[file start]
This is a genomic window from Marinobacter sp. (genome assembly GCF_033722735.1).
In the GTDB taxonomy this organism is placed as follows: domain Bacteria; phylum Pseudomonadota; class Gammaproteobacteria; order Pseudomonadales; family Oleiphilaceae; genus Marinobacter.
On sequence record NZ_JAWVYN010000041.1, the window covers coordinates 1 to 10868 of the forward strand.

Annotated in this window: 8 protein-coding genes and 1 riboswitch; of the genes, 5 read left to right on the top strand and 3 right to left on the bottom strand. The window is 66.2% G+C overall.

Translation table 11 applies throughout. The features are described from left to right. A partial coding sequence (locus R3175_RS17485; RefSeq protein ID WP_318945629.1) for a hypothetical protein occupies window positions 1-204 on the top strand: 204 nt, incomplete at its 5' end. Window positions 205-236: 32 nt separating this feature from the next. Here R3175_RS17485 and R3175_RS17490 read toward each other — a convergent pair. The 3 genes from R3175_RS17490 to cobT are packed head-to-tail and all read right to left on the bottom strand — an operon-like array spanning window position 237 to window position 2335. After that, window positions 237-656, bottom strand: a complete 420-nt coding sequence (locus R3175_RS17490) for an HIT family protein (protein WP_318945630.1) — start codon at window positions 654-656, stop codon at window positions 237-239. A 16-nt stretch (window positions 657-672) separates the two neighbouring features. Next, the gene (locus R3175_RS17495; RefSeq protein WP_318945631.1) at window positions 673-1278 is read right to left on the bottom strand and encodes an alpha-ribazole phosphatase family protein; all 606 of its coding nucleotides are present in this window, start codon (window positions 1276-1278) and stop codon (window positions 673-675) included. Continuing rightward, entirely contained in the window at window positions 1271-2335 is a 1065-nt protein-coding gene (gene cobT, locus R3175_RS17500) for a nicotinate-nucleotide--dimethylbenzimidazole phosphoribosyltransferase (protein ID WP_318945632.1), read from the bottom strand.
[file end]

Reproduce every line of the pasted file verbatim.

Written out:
This is a genomic window from Marinobacter sp. (genome assembly GCF_033722735.1).
In the GTDB taxonomy this organism is placed as follows: domain Bacteria; phylum Pseudomonadota; class Gammaproteobacteria; order Pseudomonadales; family Oleiphilaceae; genus Marinobacter.
On sequence record NZ_JAWVYN010000041.1, the window covers coordinates 1 to 10868 of the forward strand.

Annotated in this window: 8 protein-coding genes and 1 riboswitch; of the genes, 5 read left to right on the top strand and 3 right to left on the bottom strand. The window is 66.2% G+C overall.

Translation table 11 applies throughout. The features are described from left to right. A partial coding sequence (locus R3175_RS17485; RefSeq protein ID WP_318945629.1) for a hypothetical protein occupies window positions 1-204 on the top strand: 204 nt, incomplete at its 5' end. Window positions 205-236: 32 nt separating this feature from the next. Here R3175_RS17485 and R3175_RS17490 read toward each other — a convergent pair. The 3 genes from R3175_RS17490 to cobT are packed head-to-tail and all read right to left on the bottom strand — an operon-like array spanning window position 237 to window position 2335. After that, window positions 237-656, bottom strand: a complete 420-nt coding sequence (locus R3175_RS17490) for an HIT family protein (protein WP_318945630.1) — start codon at window positions 654-656, stop codon at window positions 237-239. A 16-nt stretch (window positions 657-672) separates the two neighbouring features. Next, the gene (locus R3175_RS17495; RefSeq protein WP_318945631.1) at window positions 673-1278 is read right to left on the bottom strand and encodes an alpha-ribazole phosphatase family protein; all 606 of its coding nucleotides are present in this window, start codon (window positions 1276-1278) and stop codon (window positions 673-675) included. Continuing rightward, entirely contained in the window at window positions 1271-2335 is a 1065-nt protein-coding gene (gene cobT, locus R3175_RS17500) for a nicotinate-nucleotide--dimethylbenzimidazole phosphoribosyltransferase (protein ID WP_318945632.1), read from the bottom strand.